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Mexico's vaquita is the world's most-endangered marine mammal
MEXICALI, Mexico -- In response to the urgent need to save the vaquita porpoise, the governments of Canada, Mexico and the United States asked the Commission for Environmental Cooperation (CEC) to formulate a strategy to support Mexico's efforts to recover the world's most-endangered marine mammal.
Today, the CEC launched the North American Conservation Action Plan (NACAP) for the Vaquita (Phocoena sinus), a vital cooperative initiative that is the result of contributions from scientists, academics, environmental groups and officials in the three countries.
The vaquita is critically endangered and its population is estimated at only about 150 individuals. Unless concrete conservation actions are taken, the effective size of the population—individuals capable of reproduction—may fall to just 50 adults in the next two years.
The main and most immediate threat to the vaquita's survival is their incidental capture in fishing nets, such as gillnets and drift nets. About 40 vaquitas are estimated to die each year from incidental capture.
Though the vaquita only inhabits the waters of the Upper Gulf of California, in Mexico, the three countries in North America consider it to be a species of common continental concern.
One of the greatest challenges in the integration of the plan has been to link conservation efforts with the well-being of the fishing communities of San Felipe, Golfo de Santa Clara and Puerto Peñasco. The document lists a series of priority actions aimed at finding economic alternatives for local residents and, especially experimenting with vaquita-safe fishing methods. With international cooperation, the efforts already begun by the Mexican government can be strengthened.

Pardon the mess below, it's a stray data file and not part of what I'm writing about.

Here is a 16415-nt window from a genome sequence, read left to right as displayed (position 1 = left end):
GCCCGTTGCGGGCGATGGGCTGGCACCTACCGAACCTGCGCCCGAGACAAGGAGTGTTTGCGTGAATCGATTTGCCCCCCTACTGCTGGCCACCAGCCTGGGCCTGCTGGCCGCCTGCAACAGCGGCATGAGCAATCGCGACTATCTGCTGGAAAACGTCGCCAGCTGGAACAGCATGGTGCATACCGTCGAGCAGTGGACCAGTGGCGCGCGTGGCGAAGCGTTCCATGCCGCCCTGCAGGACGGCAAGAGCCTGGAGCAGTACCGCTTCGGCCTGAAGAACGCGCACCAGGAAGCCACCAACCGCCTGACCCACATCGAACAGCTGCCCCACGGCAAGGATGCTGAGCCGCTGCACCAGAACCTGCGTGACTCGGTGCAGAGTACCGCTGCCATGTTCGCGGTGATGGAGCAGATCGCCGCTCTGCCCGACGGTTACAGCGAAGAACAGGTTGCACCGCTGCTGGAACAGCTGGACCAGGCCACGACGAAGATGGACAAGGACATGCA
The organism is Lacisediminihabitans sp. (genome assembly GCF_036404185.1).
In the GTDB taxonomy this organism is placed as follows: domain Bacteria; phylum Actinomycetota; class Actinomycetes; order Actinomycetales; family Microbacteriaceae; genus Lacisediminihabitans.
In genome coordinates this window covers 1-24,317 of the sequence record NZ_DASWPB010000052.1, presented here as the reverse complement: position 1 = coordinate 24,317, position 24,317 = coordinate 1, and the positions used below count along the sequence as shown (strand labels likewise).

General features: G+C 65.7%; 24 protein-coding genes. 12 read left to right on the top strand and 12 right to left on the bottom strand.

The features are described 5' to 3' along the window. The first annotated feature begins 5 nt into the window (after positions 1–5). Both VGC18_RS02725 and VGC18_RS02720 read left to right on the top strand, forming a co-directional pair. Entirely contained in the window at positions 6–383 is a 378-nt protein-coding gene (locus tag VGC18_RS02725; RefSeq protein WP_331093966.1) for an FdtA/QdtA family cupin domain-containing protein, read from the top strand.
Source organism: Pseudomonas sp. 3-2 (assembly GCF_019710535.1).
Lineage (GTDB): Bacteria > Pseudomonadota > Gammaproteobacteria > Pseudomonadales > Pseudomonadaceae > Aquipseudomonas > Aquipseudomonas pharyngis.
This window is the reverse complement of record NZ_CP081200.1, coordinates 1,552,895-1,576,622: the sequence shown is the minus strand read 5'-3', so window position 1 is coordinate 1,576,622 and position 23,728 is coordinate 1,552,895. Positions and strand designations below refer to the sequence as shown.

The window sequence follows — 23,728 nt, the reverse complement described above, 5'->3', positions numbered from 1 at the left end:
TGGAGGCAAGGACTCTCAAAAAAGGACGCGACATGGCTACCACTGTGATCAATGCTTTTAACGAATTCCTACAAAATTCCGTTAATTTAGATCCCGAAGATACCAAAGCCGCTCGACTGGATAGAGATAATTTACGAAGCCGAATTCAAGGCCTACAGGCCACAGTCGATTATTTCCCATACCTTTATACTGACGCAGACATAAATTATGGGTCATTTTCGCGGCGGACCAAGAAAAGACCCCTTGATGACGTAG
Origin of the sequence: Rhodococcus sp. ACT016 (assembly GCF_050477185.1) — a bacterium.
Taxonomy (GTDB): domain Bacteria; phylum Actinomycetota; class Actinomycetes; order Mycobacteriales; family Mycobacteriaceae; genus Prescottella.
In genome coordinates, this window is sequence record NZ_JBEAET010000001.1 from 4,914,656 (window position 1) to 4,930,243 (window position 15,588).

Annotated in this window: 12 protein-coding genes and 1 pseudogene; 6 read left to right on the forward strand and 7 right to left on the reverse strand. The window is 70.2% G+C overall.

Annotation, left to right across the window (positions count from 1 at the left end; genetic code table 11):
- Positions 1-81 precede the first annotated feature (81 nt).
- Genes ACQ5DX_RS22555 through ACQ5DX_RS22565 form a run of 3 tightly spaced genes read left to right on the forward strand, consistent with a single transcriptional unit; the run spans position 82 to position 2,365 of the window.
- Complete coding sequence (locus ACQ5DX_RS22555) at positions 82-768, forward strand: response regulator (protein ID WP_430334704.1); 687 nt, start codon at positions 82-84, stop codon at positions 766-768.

"The objective of the recovery efforts is for people who make their living from fishing to see the vaquita as an opportunity for economic and social well-being, and not a threat to their future," explained Adrián Vázquez-Gálvez, executive director of the CEC. "In the end, only with the support of Upper Gulf communities can we achieve vaquita recovery and the conservation of the region's marine resources as a whole."
The actions spelled out in the vaquita plan seek to ensure, on one hand, the survival of the species, and on the other, the sustainability of the communities in the Upper Gulf.
Together with research, monitoring and assessment of the vaquita population, a key aspect of the plan is the creation of awareness with respect to the current status of this endangered cetacean and its importance within the ecosystem.
This plan, along with seven others previously released, forms part of the trinational effort to foster the conservation of endangered marine and terrestrial species of common concern in North America. The conservation of each NACAP species is vital to maintain the integrity and health of the ecosystems it inhabits.